3D Laser Engineering of Molten Core Optical Fibers: Toward a New Generation of Harsh Environment Sensing Devices
in: Advanced Optical Materials (2022)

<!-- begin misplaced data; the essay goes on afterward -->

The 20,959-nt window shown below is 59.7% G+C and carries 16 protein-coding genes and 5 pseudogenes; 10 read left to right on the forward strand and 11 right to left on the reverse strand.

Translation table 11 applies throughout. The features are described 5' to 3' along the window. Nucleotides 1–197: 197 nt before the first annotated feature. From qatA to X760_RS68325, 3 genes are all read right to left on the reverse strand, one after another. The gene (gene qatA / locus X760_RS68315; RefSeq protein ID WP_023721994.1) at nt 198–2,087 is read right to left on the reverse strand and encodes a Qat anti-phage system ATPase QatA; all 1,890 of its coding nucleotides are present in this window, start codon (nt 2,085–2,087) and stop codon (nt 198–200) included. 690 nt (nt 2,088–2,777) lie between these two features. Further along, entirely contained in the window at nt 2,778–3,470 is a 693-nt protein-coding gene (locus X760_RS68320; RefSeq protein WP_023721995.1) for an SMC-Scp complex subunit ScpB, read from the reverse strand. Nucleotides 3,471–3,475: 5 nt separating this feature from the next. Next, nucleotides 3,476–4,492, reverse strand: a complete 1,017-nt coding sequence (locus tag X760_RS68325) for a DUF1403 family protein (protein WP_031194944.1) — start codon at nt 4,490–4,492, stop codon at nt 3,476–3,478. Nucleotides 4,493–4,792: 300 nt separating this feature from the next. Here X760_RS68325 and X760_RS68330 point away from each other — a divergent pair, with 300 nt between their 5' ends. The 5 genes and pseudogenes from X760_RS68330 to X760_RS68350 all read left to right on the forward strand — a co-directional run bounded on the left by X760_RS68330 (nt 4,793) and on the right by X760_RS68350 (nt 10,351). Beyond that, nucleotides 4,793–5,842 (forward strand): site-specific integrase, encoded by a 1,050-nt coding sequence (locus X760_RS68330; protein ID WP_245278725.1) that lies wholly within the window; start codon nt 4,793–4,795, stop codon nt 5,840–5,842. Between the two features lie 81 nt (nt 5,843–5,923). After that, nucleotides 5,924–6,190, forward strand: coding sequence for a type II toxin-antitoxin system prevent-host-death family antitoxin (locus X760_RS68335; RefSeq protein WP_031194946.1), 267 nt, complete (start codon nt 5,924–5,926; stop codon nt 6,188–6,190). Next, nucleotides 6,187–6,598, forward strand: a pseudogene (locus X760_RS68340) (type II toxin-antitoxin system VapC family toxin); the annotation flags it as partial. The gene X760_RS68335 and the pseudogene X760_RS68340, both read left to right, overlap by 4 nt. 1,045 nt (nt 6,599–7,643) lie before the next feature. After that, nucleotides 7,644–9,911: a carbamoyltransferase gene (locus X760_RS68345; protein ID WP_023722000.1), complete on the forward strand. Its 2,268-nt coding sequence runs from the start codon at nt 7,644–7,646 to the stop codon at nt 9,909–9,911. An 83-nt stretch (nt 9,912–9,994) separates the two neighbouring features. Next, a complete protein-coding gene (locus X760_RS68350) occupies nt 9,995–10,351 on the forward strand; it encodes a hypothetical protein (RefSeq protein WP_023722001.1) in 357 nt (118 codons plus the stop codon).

Aluminosilicate glasses offer wide-ranging potential as enabling materials for a new generation of optical devices operating in harsh environments. In this work, a nonconventional manufacturing process, the molten core method, is employed to fabricate and study sapphire (Al2O3) and YAG (yttrium aluminum garnet) derived all-glass silicate optical fibers in which a femtosecond (fs) laser is used to imprint oriented nanostructures inside the fiber cores. Both writing kinetics and thermal stability of the laser-modified regions are investigated over a wide temperature range (20–1200 °C). The laser-imprinted modifications in these high alumina-content fibers exhibit improved thermal stability with respect to commercial pure silica and GeO2-doped silica analogs. Furthermore, optical devices in the form of Rayleigh backscattering and fiber Bragg grating sensors are fabricated to demonstrate the high-temperature sensitivity and stability of these nonconventional fibers. This functionalization of aluminosilicate fibers by fs-laser direct writing opens the door to a new generation of optical devices suitable for high-temperature operation.